Today we’re covering the rise of the renters! Louis is going to take us through the history of property, looking at Sydney, Melbourne and Brisbane in the 70s, 80s, 90s and trends into 2017.
In this episode we cover:
- The rise of renters
- What power tenants have
- What landlords can do to counteract that
- Yield – leading into next week’s episode
Also, if you didn’t mind this episode (or even maybe liked it!), please leave a review for us on iTunes here.
It’s 2017, and there are lots of news articles coming about covering renting. So today we’re going to talk about the year of renters, going through a few different points, more specifically we’re looking at affordability and demographics.
Property Trends in 1970’s
In the 70’s, people started flocking to the outer suburbs because the cities started getting expensive. Something that is a 15-minute drive to us now, that’s considered inner ring now was previously considered outer suburbs.
In the city centre you had a strong population living there, then in the outer suburbs – like Sydney it would be Newtown, Melbourne – Carlton and Brisbane – Fortitude Valley, they were semi-industrial with a lot of manufacturing plants.
Then, people moved in the 70s to those outer suburbs. So you had a three ring system, people living in the city, in suburbs living directly outside then the suburbs immediately after that.
Property Trends in 1980’s
In the 80’s, a lot of people started moving back into the industrial areas, more so the low-income individuals. Sort of like Marrickville in Sydney and Fortitude Valley in Brisbane.
Property Trends in 1990’s
In the 90’s, the semi-industrial areas were then redeveloped, which lead to the lower income individuals being squeezed out, who then moved to the outer suburbs.
- The semi-industrial areas were redeveloped into residential areas.
- Brisbane – Fortitude Valley, Milton
- Sydney – Newtown, Marrickville
Property Trends Now!
This leads to where we are today, when the population is increasing. People started moving further and further out because there weren’t too many areas that were affordable and it got worse over time. The population has changed a lot over the past 40 – 50 years.
A HILDA Survey has found that traffic has become worse and worse. The percentage of people travelling more than 90 minutes a day in 2002 was 12% then in 2008 it went to 17%. That’s only a five year period and was almost 10 years ago. Today, they’d be even worse. Infrastructure hasn’t kept up with population growth, which has caused people to start renting more which lead to the rise of the renters… Or rentvesting.
For the first time, we’re at record-low for first home owners. It’s the story of Sydney and Melbourne where property prices are going up so rapidly that people can’t afford it. More Australians don’t own property than those who do.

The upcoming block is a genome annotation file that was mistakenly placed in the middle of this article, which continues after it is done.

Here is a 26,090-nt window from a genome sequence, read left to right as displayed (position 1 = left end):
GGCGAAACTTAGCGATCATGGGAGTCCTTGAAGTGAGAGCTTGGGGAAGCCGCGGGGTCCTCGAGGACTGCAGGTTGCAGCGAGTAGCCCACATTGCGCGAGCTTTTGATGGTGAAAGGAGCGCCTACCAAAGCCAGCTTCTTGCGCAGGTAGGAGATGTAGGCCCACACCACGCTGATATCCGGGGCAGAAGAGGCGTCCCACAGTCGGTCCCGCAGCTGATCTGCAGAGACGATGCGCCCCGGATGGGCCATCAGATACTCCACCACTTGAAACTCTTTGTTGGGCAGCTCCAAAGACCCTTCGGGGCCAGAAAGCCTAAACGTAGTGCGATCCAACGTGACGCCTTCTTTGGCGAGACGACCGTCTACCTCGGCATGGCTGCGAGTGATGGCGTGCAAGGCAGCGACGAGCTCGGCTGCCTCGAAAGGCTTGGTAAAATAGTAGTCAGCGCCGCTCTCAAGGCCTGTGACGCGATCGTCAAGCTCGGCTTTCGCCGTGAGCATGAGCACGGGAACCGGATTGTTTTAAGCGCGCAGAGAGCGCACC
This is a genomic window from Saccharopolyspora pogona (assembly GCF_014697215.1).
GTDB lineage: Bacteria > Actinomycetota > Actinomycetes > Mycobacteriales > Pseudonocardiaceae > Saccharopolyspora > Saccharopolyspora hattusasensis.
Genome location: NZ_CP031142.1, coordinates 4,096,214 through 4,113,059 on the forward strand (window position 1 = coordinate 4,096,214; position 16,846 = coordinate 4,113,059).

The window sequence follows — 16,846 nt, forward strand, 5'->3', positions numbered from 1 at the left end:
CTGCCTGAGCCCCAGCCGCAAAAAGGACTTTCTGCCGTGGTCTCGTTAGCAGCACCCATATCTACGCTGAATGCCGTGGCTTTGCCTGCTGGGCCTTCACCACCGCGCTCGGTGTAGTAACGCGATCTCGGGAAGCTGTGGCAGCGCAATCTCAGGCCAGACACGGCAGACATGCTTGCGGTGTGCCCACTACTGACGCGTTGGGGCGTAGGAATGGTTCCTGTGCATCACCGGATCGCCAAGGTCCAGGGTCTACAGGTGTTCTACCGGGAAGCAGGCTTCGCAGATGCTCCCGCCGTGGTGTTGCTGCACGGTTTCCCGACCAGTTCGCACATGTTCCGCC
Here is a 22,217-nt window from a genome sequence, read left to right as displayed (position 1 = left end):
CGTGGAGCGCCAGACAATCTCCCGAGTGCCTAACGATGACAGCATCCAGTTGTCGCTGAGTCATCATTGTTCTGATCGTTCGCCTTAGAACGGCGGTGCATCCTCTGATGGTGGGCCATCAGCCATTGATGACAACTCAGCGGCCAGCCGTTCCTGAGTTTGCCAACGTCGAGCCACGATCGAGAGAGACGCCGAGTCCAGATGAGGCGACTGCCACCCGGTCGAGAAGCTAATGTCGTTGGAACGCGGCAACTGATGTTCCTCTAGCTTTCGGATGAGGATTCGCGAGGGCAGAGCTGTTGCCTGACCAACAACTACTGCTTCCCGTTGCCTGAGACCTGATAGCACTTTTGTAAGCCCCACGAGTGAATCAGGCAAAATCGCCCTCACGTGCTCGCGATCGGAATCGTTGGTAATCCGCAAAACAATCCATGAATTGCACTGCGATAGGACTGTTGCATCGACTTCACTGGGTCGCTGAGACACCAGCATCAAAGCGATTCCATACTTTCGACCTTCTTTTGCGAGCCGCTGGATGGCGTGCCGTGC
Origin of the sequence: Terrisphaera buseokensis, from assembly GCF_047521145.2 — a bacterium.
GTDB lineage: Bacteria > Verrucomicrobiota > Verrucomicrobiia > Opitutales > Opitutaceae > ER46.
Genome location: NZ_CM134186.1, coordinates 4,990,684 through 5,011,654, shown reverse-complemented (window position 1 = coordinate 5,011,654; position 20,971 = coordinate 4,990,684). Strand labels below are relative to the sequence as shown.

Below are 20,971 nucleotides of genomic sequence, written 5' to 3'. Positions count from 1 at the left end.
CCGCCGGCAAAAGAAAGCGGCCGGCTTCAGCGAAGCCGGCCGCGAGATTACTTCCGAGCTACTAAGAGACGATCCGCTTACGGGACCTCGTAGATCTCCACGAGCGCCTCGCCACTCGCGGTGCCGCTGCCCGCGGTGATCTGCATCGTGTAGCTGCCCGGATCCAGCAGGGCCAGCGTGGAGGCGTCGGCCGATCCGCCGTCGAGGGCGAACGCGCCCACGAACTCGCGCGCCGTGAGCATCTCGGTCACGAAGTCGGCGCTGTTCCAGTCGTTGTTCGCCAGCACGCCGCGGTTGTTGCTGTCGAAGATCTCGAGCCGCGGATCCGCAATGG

65% of people buy property for stability, somewhere to live in. But if you want to buy property, don’t do it for an investment, going forward there will be a tenancy law review.
The silver lining:
There are opportunities where you could be renting for a lot lower than you’re paying on the interest.
While demographics have changed, people still want to live near the city. We went through Core Logic data about property prices and apartments in Brisbane, which has found that they are at a flat and are likely to keep going down.
So if you’re on the renting side of things, as the price of that apartment goes down, people won’t be able to charge so much rent because there will be more places to buy. Therefore the overall rent of inner city apartments could go down. However, you still want to consider some investments because with renting, you have nothing to show for it at the end of the day.
Look at these trends and what’s happened in the past and follow it. There are opportunities in every market but be clear on what you want to do, who you want to rent it to and what’s your goal going forward.
In next week’s episode, we will cover rental yield and cash flow opportunities in property. There are a number of different classes of investment you can look at.
When the price goes up and rent stays the same, yield goes down. The potential for rent to go up a lot doesn’t look like it’ll be there because of the parliamentary pressure. So look at markets that have the yield and opportunity – that have the supply like a high demand suburb.
The population has changed, demographic has changed but employment hasn’t, in a sense that people still want to work in the city, therefore live close by. If you rent and you’re okay getting over the psychological issues of not owning your own home and living in it, you can look at other areas which will make a better financial investment over the long term instead of just buying places to live in.
The Rentvesting Podcast, available on iTunes, was created by Red & Co’s Jayden Vecchio and expert financial planner Louis Strange. Together, Jayden and Louis unpack the facts behind the property market, explain what’s really going on & where the market is heading. They believe in challenging the status quo and want to get out there to educate absolutely anyone looking to enter the property market.